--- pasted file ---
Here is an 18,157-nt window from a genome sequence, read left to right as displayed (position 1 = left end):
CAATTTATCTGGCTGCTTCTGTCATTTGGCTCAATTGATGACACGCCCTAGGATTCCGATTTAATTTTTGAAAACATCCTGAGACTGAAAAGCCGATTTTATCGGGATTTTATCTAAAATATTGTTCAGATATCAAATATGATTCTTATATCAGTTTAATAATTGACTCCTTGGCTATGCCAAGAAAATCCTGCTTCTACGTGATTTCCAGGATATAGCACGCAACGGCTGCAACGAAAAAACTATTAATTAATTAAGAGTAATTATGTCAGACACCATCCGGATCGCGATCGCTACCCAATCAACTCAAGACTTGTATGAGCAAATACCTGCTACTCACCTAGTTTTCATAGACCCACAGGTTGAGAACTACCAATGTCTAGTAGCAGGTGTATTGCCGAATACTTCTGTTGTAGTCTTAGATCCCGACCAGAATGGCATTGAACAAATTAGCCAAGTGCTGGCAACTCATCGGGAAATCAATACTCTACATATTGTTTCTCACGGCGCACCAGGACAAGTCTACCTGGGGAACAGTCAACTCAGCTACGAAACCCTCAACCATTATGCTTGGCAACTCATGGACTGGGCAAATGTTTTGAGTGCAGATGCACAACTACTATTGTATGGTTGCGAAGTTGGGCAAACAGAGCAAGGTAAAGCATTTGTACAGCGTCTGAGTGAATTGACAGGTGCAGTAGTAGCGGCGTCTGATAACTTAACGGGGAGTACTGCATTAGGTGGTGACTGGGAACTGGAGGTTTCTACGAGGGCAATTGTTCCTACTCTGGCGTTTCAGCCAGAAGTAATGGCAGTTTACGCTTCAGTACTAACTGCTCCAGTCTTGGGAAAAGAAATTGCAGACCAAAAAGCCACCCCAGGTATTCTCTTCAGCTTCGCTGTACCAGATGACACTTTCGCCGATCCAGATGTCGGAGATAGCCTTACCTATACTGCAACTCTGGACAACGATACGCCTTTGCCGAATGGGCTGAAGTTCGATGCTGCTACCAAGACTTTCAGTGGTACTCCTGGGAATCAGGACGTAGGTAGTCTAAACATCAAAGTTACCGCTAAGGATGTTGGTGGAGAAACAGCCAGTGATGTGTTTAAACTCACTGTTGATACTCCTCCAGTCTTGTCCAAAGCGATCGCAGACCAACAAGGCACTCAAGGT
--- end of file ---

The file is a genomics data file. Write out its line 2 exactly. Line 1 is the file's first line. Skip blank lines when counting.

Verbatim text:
CAATTTATCTGGCTGCTTCTGTCATTTGGCTCAATTGATGACACGCCCTAGGATTCCGATTTAATTTTTGAAAACATCCTGAGACTGAAAAGCCGATTTTATCGGGATTTTATCTAAAATATTGTTCAGATATCAAATATGATTCTTATATCAGTTTAATAATTGACTCCTTGGCTATGCCAAGAAAATCCTGCTTCTACGTGATTTCCAGGATATAGCACGCAACGGCTGCAACGAAAAAACTATTAATTAATTAAGAGTAATTATGTCAGACACCATCCGGATCGCGATCGCTACCCAATCAACTCAAGACTTGTATGAGCAAATACCTGCTACTCACCTAGTTTTCATAGACCCACAGGTTGAGAACTACCAATGTCTAGTAGCAGGTGTATTGCCGAATACTTCTGTTGTAGTCTTAGATCCCGACCAGAATGGCATTGAACAAATTAGCCAAGTGCTGGCAACTCATCGGGAAATCAATACTCTACATATTGTTTCTCACGGCGCACCAGGACAAGTCTACCTGGGGAACAGTCAACTCAGCTACGAAACCCTCAACCATTATGCTTGGCAACTCATGGACTGGGCAAATGTTTTGAGTGCAGATGCACAACTACTATTGTATGGTTGCGAAGTTGGGCAAACAGAGCAAGGTAAAGCATTTGTACAGCGTCTGAGTGAATTGACAGGTGCAGTAGTAGCGGCGTCTGATAACTTAACGGGGAGTACTGCATTAGGTGGTGACTGGGAACTGGAGGTTTCTACGAGGGCAATTGTTCCTACTCTGGCGTTTCAGCCAGAAGTAATGGCAGTTTACGCTTCAGTACTAACTGCTCCAGTCTTGGGAAAAGAAATTGCAGACCAAAAAGCCACCCCAGGTATTCTCTTCAGCTTCGCTGTACCAGATGACACTTTCGCCGATCCAGATGTCGGAGATAGCCTTACCTATACTGCAACTCTGGACAACGATACGCCTTTGCCGAATGGGCTGAAGTTCGATGCTGCTACCAAGACTTTCAGTGGTACTCCTGGGAATCAGGACGTAGGTAGTCTAAACATCAAAGTTACCGCTAAGGATGTTGGTGGAGAAACAGCCAGTGATGTGTTTAAACTCACTGTTGATACTCCTCCAGTCTTGTCCAAAGCGATCGCAGACCAACAAGGCACTCAAGGT